Page and Fishman Painting Jam: This jam consists of Mike and Trey having a sort-of duel (at the same time, not a back and forth thing) while Page and Fish spraypaint on oddly shaped pieces of plywood on easels at the sides of the stage. Page finishes way before Fishman and joins in the background of the jam. Fishman really takes his time with his piece of art, making it look almost as if it is bleeding. He walks back up to the drum kit and Trey strums the opening riff to...
Bathtub Gin: It started off normally. No one knew what was in store with the jam. We are all dancing around, oblivious to what is about to happen. Then the jam starts up and BAM!!! We are hit with the Hose. The Golden Hose. (Again, I don't use this term lightly) This is the type of jam you only dream about. I got IT. I could see that everyone around me got IT as well (I've NEVER seen anyone else get IT). My face hurt from the intense smiling. The tears welled up in my eyes. My friend made a motion of spraying me with a garden hose. I then made a motion of spraying him with a fire hose. This jam hit you THAT hard, folks. It built and built and built and built. Pure transcendence. If I could stop my life at any moment, it would be during that jam. This IS Phish.
Uncle Penn: came out of the Gin jam. Very fun, we all needed a break. Well played, no flubs from anyone.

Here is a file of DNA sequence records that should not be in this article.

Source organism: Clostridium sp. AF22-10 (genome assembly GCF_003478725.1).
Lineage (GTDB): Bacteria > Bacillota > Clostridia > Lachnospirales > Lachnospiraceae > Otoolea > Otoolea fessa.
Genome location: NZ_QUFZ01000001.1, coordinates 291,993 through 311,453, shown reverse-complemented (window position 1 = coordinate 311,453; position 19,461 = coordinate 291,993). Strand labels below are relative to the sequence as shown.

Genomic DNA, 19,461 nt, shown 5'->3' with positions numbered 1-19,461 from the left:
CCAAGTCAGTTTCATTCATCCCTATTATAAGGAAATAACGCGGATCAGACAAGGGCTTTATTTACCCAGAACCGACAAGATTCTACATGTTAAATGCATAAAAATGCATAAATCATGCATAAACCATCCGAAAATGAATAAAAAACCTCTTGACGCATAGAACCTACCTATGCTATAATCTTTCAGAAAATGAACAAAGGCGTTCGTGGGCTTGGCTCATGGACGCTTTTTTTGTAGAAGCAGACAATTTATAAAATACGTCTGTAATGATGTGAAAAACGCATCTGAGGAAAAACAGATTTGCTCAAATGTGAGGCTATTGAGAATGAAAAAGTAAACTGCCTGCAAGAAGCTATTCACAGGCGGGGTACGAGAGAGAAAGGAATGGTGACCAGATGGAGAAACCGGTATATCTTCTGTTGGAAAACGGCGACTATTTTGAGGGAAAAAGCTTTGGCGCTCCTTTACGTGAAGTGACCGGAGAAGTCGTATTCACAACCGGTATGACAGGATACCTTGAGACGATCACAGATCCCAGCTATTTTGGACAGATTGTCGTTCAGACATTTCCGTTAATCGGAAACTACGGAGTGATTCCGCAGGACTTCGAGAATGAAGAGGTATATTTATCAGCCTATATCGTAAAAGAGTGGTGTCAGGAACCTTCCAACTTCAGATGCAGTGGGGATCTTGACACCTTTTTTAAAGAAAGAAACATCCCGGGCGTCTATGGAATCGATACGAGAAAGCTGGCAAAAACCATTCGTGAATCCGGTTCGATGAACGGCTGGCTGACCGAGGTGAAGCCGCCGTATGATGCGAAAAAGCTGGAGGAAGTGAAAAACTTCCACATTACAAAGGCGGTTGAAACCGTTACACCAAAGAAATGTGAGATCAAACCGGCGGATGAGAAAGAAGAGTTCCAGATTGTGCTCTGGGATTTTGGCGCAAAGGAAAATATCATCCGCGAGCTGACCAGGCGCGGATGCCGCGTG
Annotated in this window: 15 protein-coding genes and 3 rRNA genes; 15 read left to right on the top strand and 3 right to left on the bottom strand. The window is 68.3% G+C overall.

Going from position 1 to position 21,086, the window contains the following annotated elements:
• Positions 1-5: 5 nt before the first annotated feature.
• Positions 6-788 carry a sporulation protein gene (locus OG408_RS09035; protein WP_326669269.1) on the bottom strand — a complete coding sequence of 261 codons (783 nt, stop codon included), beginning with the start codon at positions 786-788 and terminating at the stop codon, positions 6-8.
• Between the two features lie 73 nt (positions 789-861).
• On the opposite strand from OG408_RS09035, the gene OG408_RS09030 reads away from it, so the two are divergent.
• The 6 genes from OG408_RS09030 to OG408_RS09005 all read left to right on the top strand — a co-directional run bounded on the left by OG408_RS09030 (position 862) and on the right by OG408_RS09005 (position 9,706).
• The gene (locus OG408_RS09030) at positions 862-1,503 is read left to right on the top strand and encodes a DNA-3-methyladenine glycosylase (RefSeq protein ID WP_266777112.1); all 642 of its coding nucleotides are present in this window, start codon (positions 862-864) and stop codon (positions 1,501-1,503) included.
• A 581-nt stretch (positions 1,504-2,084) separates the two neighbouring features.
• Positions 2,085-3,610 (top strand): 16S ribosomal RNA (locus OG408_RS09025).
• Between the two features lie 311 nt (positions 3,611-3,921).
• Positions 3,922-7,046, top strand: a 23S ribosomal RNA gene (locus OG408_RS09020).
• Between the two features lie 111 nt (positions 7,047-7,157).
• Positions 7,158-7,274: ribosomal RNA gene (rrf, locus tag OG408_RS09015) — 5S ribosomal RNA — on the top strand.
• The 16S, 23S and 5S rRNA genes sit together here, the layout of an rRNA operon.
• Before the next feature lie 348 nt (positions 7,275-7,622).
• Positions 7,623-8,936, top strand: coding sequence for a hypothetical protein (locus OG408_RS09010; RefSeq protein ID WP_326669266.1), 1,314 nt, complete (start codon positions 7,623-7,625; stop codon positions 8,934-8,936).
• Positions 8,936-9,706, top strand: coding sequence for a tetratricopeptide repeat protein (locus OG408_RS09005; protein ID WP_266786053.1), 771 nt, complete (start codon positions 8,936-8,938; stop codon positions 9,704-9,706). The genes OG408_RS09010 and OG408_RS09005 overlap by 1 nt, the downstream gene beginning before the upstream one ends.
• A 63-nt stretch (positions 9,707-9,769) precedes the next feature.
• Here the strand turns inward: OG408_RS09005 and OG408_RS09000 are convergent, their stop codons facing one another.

2001: Started of with a spacey little deal that I thought would lead into Bowie. Then Fish started with the drumbeat to 2001. Mike and Trey then went to the sides of the stage to do their painting.
Mike and Trey Painting Jam: Page REALLY showed his stuff here. He jammed liked crazy over the steady 2001 drum beat supplied by Fish. Page impressed me more during this jam than he ever has. He created an illusion of way more than two people playing up there. Trey and Mike finished up and then we returned to...
2001: They finally played the main theme to the song, and then delved into a funky jam that lasted probably 10 min. before they played the main theme again. This is definitely the best 2001 EVER.
Art Moving Jam: This was right at the end of 2001. Trey explained the whole art thing, which you all have heard about by now. This was a very mellow jam while the audience passed the band art over their heads over to the gigantic sculpture. It sounds a bit Floyd-ish (the mellow parts of Shine on you Crazy Diamond, maybe).
Harry Hood: The Art Moving Jam ends with Fishman giving the opening drum riff to Hood. I always find it hard to describe Hood, and this one is no exception. Trey told Chris to kill the lights so we could look at the stars and the sculpture. It was beautiful. The massive lightstick throwing during the final jam was one of the most amazing things I have seen in my life. There was an unbelievable amount of mutual energy between the band and the fans. I got IT again. The only time I've ever gotten IT twice in one show, let alone twice in one set. It was sheer beauty. And the only way they could have ever finished off the set.